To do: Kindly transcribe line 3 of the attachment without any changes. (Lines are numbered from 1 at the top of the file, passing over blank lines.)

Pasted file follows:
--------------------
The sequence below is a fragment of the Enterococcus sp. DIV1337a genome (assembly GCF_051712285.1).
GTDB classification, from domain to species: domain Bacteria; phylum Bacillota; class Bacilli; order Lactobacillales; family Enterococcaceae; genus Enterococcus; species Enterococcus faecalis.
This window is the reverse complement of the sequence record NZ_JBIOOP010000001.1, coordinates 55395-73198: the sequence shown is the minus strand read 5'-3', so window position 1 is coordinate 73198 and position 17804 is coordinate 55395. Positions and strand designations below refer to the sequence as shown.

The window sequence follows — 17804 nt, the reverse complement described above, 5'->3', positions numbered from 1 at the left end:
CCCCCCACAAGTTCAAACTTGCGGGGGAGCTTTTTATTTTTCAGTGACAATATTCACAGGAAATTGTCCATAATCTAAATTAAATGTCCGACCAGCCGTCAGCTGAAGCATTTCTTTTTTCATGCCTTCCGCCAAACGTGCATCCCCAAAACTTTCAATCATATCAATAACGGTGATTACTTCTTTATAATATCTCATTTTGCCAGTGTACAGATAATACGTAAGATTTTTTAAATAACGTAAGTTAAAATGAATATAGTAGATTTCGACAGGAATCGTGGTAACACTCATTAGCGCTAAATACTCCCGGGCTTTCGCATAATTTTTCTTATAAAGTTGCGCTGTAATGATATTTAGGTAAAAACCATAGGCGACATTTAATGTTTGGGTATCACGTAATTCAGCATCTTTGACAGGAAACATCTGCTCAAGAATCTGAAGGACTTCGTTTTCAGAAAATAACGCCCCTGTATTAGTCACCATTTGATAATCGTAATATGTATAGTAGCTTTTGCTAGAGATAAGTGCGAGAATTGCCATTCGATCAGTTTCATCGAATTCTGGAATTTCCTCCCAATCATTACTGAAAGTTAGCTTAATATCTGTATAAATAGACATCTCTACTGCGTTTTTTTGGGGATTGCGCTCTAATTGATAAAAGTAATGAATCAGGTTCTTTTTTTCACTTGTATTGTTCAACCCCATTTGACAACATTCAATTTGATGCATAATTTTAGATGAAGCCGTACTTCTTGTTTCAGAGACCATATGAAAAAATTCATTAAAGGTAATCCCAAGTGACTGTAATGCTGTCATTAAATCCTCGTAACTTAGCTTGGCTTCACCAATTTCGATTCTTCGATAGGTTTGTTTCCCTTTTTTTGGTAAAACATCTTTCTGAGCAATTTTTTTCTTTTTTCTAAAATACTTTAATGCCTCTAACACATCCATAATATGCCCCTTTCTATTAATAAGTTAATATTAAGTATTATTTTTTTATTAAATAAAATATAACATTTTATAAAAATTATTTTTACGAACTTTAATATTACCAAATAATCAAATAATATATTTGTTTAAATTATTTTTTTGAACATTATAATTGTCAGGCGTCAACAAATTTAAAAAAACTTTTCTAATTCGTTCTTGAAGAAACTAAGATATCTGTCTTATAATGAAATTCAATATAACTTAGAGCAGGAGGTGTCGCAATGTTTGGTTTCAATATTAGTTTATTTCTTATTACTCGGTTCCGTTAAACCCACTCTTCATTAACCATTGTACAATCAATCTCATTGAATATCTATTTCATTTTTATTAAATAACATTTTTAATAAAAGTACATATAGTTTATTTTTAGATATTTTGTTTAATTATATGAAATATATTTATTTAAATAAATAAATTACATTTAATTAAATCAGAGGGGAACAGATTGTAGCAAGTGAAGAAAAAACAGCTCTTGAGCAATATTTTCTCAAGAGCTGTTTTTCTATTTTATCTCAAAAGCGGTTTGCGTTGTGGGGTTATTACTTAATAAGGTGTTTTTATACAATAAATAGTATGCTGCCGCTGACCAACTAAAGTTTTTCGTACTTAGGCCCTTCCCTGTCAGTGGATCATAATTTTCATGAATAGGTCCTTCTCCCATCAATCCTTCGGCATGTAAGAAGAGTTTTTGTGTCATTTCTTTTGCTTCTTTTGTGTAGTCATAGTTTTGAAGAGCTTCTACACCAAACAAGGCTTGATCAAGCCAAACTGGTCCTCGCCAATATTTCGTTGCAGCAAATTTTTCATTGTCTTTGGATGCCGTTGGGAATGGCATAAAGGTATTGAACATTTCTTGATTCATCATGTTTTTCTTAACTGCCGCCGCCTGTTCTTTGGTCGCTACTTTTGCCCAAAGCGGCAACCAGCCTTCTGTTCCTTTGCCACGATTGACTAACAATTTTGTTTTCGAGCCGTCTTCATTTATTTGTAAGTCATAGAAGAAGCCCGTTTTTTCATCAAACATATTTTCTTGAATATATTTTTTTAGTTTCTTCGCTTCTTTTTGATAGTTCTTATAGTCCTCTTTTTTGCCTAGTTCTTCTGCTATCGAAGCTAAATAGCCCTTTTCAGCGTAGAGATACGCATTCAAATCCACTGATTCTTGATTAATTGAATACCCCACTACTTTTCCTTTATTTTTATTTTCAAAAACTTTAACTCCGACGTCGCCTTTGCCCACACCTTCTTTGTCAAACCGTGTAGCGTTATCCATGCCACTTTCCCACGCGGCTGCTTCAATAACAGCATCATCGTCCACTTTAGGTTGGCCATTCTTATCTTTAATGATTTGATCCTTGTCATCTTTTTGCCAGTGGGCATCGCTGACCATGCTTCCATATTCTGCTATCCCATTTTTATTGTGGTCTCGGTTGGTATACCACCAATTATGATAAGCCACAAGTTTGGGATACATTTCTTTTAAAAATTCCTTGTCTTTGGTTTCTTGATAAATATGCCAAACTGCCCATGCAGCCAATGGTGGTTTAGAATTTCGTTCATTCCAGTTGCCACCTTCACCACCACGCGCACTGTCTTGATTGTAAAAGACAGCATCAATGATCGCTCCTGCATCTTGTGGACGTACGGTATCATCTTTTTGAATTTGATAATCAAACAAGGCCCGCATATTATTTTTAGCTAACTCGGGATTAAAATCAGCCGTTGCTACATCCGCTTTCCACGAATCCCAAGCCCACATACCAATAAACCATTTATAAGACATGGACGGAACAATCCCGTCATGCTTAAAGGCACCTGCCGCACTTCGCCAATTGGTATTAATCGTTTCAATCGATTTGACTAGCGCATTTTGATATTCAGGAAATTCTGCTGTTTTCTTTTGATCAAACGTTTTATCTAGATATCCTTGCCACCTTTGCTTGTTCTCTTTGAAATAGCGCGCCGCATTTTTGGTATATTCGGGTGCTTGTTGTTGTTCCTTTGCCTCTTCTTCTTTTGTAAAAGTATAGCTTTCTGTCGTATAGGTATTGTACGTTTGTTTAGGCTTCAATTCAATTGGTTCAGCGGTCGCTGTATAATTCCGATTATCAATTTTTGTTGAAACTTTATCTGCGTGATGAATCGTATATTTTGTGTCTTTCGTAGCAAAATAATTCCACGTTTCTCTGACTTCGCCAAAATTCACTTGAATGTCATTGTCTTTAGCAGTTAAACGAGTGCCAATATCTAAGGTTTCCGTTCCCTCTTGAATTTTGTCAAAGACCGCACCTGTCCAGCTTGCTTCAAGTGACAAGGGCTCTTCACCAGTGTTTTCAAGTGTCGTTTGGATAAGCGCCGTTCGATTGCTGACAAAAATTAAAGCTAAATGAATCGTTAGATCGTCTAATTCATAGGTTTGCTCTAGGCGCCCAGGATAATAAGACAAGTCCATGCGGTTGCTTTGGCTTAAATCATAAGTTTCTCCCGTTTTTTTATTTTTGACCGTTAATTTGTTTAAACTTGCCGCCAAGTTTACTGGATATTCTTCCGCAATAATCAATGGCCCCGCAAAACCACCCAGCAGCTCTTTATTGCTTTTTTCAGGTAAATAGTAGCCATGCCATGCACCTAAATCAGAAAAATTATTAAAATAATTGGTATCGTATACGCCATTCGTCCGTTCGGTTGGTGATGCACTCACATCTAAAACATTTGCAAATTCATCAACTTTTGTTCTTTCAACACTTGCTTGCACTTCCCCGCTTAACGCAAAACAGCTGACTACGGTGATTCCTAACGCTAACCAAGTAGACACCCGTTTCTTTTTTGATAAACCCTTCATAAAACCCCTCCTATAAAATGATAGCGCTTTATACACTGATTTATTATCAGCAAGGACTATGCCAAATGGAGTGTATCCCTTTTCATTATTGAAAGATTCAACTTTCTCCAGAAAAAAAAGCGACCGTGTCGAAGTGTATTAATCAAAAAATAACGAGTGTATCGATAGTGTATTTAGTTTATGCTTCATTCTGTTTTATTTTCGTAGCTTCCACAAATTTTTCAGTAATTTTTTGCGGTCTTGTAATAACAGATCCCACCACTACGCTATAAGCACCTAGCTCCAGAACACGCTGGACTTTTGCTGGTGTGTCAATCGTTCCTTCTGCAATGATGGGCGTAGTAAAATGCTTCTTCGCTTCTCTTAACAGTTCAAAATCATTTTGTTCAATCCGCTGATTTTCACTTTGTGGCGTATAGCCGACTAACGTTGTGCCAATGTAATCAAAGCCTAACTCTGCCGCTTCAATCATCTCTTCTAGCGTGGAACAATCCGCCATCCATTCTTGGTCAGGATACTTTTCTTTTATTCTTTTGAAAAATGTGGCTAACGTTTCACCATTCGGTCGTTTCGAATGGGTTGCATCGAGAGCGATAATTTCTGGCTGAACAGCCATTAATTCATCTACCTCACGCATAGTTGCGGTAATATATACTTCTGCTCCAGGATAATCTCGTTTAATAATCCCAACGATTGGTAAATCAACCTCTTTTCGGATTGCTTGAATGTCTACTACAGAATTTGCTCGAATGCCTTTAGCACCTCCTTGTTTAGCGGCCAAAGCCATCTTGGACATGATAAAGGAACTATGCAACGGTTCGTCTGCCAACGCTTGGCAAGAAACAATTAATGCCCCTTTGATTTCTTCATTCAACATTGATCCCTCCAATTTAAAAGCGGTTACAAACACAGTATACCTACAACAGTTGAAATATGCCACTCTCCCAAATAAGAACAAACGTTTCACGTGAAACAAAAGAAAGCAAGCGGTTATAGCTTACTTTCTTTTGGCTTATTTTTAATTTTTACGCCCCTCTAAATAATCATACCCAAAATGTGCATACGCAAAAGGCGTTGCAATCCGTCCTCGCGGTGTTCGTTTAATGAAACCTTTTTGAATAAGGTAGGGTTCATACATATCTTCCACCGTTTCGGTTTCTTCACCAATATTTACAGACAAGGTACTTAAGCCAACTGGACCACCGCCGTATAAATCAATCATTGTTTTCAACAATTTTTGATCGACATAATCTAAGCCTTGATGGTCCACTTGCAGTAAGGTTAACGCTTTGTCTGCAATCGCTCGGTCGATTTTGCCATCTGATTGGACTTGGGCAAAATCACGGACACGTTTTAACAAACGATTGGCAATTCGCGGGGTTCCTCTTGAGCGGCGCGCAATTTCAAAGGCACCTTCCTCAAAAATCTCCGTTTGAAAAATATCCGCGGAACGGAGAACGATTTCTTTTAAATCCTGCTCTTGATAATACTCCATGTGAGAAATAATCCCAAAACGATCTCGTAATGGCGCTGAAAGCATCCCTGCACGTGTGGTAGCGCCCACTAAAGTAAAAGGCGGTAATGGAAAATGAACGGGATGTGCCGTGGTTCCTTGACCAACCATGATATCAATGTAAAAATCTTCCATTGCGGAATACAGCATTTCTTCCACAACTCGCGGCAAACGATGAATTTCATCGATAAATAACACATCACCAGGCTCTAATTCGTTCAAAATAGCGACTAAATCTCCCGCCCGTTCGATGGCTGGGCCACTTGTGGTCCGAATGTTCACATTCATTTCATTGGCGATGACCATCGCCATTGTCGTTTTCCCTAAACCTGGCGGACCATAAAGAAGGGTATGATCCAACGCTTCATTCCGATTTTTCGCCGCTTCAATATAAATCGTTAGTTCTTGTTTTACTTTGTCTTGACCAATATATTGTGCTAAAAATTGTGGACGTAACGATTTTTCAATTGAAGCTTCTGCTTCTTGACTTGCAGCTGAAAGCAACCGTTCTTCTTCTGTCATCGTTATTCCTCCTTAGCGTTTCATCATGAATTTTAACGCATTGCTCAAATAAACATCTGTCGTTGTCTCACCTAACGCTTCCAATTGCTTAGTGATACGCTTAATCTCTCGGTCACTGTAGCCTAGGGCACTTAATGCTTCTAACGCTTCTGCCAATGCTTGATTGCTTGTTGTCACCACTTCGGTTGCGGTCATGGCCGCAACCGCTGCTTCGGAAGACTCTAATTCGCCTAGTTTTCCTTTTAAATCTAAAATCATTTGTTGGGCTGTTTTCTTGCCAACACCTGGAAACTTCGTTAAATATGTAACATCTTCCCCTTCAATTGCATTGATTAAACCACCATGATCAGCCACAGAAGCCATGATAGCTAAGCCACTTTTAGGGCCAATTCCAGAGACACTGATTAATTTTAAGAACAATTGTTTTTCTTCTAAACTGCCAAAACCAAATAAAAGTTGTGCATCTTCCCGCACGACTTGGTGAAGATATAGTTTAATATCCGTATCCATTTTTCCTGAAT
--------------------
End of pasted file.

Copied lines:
This window is the reverse complement of the sequence record NZ_JBIOOP010000001.1, coordinates 55395-73198: the sequence shown is the minus strand read 5'-3', so window position 1 is coordinate 73198 and position 17804 is coordinate 55395. Positions and strand designations below refer to the sequence as shown.